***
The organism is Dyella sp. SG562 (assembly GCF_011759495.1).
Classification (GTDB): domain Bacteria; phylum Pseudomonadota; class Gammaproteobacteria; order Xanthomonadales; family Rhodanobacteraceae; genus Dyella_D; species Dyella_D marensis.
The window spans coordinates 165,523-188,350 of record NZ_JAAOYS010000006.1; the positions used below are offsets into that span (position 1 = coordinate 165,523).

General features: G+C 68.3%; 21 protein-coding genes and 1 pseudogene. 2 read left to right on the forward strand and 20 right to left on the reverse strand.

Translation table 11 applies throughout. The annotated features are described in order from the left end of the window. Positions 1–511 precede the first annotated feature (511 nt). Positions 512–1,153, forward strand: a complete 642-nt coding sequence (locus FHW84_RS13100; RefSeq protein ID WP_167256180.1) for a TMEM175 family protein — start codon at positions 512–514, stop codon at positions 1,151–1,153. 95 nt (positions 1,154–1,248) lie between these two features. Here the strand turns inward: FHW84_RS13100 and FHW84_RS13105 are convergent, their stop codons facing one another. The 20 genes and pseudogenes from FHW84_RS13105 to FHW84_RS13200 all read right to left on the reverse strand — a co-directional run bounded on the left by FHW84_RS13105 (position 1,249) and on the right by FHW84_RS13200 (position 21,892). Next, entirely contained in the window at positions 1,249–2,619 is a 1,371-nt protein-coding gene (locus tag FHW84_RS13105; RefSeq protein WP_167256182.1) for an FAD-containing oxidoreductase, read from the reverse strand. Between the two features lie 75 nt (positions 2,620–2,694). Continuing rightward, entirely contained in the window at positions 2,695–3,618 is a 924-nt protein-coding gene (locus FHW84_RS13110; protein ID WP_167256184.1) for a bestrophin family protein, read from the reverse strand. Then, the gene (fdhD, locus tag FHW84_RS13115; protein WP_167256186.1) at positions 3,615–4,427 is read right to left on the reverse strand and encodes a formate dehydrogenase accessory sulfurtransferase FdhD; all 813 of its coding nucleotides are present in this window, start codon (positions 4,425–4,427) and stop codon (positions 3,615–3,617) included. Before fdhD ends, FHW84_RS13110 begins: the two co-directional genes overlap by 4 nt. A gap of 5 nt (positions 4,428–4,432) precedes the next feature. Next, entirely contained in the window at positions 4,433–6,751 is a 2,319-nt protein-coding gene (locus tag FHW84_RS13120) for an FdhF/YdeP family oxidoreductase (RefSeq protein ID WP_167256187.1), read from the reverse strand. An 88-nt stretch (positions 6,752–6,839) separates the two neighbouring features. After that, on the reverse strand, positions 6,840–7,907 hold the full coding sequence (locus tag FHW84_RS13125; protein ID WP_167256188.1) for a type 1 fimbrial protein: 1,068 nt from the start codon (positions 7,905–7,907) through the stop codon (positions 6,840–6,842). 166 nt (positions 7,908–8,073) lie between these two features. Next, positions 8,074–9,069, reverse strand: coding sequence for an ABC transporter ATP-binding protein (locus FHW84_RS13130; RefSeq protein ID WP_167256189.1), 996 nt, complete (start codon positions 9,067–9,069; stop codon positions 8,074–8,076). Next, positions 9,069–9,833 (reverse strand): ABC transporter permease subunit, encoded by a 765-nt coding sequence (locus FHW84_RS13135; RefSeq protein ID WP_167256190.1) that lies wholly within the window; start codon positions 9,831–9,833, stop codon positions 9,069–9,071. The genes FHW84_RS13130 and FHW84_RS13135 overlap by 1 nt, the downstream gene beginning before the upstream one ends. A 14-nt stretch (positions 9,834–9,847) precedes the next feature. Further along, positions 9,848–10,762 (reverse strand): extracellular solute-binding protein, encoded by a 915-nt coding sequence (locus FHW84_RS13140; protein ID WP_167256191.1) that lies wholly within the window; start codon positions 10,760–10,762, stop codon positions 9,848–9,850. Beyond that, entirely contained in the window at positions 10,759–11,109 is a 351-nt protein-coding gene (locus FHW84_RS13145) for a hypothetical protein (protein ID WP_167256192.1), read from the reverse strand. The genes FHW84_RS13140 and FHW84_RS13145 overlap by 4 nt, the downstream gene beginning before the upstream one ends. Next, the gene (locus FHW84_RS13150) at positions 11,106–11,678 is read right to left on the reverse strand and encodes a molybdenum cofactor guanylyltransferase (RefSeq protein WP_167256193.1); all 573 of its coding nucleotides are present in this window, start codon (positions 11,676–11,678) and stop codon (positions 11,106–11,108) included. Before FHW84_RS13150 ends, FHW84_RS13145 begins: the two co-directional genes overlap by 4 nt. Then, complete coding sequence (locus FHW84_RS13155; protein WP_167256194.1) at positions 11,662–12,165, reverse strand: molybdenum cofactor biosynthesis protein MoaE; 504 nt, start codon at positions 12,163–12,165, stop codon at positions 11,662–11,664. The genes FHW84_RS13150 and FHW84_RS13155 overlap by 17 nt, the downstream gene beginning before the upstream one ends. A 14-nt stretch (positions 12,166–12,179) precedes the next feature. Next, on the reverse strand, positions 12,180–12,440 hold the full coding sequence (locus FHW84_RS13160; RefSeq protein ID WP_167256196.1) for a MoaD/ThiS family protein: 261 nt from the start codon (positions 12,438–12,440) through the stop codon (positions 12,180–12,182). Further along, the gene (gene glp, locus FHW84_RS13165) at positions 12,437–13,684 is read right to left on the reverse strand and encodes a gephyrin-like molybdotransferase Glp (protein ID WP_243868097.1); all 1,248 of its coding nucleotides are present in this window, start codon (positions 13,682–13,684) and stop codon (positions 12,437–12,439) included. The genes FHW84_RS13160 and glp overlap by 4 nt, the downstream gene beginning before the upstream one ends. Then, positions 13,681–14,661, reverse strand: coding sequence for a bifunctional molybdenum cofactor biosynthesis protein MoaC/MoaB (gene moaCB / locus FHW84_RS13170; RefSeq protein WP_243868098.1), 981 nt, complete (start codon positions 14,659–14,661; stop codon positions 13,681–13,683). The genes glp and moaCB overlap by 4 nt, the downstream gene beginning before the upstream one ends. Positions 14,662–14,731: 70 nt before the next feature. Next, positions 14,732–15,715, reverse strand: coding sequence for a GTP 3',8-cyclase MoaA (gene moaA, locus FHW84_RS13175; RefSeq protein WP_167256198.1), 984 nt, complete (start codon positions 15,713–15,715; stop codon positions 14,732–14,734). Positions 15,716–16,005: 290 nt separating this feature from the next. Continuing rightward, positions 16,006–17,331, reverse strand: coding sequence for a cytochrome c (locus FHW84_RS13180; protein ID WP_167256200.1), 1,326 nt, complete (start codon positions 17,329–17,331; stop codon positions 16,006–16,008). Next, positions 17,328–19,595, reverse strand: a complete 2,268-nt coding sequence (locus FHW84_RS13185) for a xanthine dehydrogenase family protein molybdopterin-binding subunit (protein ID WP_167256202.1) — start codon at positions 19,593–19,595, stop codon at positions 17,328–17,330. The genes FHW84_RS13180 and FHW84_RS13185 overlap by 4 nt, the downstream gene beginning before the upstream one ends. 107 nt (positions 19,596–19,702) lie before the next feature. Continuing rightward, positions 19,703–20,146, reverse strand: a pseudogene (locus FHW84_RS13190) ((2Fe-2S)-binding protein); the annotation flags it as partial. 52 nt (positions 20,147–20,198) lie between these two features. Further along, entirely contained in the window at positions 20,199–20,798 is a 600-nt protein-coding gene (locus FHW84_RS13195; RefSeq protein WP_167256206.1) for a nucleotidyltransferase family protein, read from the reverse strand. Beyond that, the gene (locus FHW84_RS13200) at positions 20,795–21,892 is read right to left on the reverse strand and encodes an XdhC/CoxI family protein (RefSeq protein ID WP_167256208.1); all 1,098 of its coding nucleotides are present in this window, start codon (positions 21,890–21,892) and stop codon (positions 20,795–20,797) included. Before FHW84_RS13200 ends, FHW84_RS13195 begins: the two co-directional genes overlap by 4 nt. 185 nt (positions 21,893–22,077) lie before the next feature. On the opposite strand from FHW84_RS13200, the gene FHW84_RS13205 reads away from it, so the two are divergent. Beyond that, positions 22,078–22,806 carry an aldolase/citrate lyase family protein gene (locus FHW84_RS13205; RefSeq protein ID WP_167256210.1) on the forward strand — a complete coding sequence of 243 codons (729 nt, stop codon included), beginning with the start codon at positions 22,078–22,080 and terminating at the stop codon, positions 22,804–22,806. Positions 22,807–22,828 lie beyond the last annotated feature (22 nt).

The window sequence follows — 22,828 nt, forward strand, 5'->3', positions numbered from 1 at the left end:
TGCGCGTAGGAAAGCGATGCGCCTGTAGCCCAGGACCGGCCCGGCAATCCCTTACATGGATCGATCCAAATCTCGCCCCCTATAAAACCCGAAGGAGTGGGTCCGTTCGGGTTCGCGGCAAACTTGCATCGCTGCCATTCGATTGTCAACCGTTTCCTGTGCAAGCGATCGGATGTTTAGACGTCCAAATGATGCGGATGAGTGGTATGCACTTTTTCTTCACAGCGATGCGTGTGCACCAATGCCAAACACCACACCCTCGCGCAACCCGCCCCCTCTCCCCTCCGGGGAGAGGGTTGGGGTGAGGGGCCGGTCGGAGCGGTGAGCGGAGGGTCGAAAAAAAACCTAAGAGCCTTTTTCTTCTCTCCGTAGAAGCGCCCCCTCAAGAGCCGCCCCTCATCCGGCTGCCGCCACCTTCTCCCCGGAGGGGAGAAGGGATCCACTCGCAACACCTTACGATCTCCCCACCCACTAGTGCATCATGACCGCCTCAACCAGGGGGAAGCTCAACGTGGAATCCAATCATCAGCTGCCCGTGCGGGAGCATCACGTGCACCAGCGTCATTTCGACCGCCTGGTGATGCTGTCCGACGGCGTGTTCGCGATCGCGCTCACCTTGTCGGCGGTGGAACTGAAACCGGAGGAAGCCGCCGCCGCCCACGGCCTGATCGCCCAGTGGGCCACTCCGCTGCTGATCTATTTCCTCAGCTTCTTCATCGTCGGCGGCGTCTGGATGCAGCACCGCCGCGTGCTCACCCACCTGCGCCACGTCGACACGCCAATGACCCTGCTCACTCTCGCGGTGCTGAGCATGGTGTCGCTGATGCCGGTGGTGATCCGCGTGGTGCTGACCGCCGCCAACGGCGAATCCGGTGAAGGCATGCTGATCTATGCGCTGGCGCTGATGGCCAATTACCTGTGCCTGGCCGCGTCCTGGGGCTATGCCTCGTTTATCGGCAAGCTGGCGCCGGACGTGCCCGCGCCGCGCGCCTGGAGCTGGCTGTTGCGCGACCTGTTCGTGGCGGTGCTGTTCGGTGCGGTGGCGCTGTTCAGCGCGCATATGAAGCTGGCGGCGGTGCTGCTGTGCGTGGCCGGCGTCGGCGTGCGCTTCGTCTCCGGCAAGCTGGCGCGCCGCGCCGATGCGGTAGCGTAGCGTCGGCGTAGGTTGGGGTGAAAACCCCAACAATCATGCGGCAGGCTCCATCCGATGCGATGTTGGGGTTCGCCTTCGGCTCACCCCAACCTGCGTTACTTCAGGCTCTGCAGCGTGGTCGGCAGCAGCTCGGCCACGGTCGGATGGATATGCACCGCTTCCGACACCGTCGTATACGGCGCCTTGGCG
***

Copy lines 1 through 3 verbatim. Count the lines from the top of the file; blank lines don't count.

The organism is Dyella sp. SG562 (assembly GCF_011759495.1).
Classification (GTDB): domain Bacteria; phylum Pseudomonadota; class Gammaproteobacteria; order Xanthomonadales; family Rhodanobacteraceae; genus Dyella_D; species Dyella_D marensis.
The window spans coordinates 165,523-188,350 of record NZ_JAAOYS010000006.1; the positions used below are offsets into that span (position 1 = coordinate 165,523).